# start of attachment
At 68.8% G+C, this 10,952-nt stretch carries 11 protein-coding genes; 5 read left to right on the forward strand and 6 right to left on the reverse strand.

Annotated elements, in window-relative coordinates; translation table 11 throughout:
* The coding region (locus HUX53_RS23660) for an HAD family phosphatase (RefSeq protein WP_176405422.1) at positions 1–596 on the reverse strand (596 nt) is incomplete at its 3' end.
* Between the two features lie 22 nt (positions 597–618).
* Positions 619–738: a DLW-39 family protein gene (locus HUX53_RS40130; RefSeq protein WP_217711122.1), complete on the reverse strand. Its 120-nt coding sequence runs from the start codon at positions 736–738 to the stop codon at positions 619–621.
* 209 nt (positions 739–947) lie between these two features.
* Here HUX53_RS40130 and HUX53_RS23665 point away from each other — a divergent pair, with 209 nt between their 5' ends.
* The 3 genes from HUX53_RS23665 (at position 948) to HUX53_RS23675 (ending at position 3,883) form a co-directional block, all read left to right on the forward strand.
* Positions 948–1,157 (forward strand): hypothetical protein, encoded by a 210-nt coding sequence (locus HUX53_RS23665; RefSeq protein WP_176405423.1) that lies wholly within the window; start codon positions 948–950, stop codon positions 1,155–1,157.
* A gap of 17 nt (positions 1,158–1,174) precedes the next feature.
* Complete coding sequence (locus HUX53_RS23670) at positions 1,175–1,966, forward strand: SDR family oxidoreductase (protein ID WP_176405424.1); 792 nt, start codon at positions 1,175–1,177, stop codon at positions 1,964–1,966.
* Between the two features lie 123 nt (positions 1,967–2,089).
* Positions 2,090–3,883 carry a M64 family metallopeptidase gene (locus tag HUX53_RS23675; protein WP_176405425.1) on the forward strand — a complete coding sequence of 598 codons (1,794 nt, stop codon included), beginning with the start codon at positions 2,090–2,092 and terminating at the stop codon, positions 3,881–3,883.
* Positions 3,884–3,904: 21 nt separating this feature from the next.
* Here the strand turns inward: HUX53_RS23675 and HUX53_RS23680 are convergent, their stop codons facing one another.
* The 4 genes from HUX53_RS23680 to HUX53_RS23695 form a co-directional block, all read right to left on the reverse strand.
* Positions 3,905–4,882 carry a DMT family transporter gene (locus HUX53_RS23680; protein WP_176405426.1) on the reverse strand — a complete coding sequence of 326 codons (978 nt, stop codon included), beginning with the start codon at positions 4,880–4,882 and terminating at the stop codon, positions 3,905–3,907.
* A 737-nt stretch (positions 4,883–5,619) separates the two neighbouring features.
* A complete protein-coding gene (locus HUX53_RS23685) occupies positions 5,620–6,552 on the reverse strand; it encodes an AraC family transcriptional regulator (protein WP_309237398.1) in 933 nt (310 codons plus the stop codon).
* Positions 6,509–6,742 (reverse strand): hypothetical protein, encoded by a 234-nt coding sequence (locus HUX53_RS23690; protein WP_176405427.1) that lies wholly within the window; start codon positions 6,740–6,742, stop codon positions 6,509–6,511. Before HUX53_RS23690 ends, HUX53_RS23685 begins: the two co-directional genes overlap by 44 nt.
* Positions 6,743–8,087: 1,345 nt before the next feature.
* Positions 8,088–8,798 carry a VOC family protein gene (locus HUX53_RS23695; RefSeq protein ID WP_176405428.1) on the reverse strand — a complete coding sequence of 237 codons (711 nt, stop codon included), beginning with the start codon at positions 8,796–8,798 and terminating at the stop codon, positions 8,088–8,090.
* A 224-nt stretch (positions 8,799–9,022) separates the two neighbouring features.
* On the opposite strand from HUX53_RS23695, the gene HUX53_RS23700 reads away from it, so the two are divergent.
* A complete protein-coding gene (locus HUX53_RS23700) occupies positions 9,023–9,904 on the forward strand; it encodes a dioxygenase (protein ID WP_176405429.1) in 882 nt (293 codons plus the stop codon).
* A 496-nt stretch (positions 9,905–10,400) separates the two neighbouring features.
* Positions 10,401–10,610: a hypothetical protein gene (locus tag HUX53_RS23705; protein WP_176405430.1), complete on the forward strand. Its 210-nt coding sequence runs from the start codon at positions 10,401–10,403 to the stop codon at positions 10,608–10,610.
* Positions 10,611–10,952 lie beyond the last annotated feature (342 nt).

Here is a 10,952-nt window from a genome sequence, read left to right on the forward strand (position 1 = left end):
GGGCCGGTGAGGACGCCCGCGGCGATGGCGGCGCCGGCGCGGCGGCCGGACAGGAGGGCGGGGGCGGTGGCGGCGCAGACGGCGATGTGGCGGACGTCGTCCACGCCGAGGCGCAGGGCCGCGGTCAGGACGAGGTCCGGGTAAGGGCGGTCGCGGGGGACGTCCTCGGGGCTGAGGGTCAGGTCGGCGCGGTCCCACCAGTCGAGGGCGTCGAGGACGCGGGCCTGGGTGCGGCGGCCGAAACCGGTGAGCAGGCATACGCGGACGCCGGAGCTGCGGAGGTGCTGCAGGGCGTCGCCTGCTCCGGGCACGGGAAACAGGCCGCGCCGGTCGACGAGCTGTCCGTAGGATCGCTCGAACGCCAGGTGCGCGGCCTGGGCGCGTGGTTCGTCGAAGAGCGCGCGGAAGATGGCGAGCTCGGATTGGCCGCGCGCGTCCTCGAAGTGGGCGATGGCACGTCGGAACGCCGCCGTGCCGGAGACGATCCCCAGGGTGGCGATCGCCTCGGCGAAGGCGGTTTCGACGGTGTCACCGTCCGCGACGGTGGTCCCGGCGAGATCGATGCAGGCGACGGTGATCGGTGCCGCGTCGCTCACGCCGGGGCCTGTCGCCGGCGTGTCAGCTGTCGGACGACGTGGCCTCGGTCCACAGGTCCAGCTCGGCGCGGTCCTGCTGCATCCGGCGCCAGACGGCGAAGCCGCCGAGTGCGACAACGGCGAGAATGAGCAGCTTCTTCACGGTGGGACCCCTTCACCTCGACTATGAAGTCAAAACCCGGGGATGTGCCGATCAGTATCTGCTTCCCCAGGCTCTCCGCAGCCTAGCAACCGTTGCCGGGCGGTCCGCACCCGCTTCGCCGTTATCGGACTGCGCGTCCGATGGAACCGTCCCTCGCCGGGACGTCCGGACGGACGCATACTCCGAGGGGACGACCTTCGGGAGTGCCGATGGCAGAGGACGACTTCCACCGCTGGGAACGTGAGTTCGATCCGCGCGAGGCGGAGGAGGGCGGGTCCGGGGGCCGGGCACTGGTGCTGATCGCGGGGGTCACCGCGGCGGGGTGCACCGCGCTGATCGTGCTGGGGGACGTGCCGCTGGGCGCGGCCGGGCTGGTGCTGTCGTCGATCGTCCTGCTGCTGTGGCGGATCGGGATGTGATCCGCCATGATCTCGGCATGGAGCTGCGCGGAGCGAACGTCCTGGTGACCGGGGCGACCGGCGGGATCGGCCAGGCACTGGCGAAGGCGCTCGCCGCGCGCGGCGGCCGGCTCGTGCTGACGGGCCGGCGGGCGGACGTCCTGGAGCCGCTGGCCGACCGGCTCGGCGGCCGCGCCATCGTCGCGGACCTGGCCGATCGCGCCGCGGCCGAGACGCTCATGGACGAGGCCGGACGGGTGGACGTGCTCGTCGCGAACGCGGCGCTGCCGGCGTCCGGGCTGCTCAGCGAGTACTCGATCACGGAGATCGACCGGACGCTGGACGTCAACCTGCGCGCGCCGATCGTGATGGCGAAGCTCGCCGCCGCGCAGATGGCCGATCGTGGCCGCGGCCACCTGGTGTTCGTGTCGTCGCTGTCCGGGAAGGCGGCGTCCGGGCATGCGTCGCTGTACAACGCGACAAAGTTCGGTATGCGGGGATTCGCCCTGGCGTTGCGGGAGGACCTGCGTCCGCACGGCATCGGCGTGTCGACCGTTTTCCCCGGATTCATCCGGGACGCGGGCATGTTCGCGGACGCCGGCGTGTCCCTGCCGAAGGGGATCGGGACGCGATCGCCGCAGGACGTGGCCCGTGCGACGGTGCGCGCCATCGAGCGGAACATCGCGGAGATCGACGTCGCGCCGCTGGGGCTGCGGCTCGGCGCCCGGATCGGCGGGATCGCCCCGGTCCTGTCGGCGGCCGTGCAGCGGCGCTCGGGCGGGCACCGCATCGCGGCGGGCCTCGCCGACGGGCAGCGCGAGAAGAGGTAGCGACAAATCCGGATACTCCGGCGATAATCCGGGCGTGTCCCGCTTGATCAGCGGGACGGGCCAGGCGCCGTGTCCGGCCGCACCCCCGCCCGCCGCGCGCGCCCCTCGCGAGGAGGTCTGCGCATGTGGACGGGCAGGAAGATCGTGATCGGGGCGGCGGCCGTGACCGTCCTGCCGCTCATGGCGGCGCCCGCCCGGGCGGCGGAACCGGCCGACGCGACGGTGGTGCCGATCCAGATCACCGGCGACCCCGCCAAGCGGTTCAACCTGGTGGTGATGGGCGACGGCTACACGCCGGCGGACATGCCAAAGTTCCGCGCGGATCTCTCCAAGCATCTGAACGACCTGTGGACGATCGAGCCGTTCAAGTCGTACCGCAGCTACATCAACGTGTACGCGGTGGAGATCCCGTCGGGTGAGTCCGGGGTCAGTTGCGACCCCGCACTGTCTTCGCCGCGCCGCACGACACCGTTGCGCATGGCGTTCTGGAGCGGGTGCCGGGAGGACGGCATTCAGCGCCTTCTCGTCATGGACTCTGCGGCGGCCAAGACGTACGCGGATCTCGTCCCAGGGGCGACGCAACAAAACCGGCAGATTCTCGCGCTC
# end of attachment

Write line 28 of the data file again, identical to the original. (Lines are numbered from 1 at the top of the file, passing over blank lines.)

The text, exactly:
* Positions 10,611–10,952 lie beyond the last annotated feature (342 nt).